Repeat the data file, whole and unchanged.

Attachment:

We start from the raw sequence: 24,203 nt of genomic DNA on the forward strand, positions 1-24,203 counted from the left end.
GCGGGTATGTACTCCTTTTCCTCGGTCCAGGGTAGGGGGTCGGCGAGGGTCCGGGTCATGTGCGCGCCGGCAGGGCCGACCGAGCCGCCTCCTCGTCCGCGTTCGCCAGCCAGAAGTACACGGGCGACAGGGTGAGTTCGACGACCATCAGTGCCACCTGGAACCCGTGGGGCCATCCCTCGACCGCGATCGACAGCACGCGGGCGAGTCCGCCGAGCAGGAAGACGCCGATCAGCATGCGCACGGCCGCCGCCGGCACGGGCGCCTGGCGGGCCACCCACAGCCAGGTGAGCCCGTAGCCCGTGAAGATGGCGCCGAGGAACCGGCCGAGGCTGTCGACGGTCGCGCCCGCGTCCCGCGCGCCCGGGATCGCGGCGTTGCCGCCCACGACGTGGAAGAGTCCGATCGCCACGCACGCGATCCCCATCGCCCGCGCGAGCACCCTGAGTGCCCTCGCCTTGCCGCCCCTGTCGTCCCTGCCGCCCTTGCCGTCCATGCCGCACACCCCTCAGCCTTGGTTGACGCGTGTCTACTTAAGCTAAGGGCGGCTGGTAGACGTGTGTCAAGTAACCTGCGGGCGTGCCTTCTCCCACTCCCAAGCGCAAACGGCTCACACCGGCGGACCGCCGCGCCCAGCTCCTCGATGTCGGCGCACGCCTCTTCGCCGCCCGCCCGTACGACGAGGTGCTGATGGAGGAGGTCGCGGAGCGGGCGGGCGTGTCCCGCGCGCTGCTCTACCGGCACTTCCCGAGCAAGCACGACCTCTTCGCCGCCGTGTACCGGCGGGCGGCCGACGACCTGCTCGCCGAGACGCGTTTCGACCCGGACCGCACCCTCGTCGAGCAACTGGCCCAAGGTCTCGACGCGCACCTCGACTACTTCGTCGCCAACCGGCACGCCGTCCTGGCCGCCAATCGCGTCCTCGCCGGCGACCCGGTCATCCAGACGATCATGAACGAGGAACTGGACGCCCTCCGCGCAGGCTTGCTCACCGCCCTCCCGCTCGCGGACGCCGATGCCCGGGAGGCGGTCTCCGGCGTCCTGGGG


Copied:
We start from the raw sequence: 24,203 nt of genomic DNA on the forward strand, positions 1-24,203 counted from the left end.
GCGGGTATGTACTCCTTTTCCTCGGTCCAGGGTAGGGGGTCGGCGAGGGTCCGGGTCATGTGCGCGCCGGCAGGGCCGACCGAGCCGCCTCCTCGTCCGCGTTCGCCAGCCAGAAGTACACGGGCGACAGGGTGAGTTCGACGACCATCAGTGCCACCTGGAACCCGTGGGGCCATCCCTCGACCGCGATCGACAGCACGCGGGCGAGTCCGCCGAGCAGGAAGACGCCGATCAGCATGCGCACGGCCGCCGCCGGCACGGGCGCCTGGCGGGCCACCCACAGCCAGGTGAGCCCGTAGCCCGTGAAGATGGCGCCGAGGAACCGGCCGAGGCTGTCGACGGTCGCGCCCGCGTCCCGCGCGCCCGGGATCGCGGCGTTGCCGCCCACGACGTGGAAGAGTCCGATCGCCACGCACGCGATCCCCATCGCCCGCGCGAGCACCCTGAGTGCCCTCGCCTTGCCGCCCCTGTCGTCCCTGCCGCCCTTGCCGTCCATGCCGCACACCCCTCAGCCTTGGTTGACGCGTGTCTACTTAAGCTAAGGGCGGCTGGTAGACGTGTGTCAAGTAACCTGCGGGCGTGCCTTCTCCCACTCCCAAGCGCAAACGGCTCACACCGGCGGACCGCCGCGCCCAGCTCCTCGATGTCGGCGCACGCCTCTTCGCCGCCCGCCCGTACGACGAGGTGCTGATGGAGGAGGTCGCGGAGCGGGCGGGCGTGTCCCGCGCGCTGCTCTACCGGCACTTCCCGAGCAAGCACGACCTCTTCGCCGCCGTGTACCGGCGGGCGGCCGACGACCTGCTCGCCGAGACGCGTTTCGACCCGGACCGCACCCTCGTCGAGCAACTGGCCCAAGGTCTCGACGCGCACCTCGACTACTTCGTCGCCAACCGGCACGCCGTCCTGGCCGCCAATCGCGTCCTCGCCGGCGACCCGGTCATCCAGACGATCATGAACGAGGAACTGGACGCCCTCCGCGCAGGCTTGCTCACCGCCCTCCCGCTCGCGGACGCCGATGCCCGGGAGGCGGTCTCCGGCGTCCTGGGG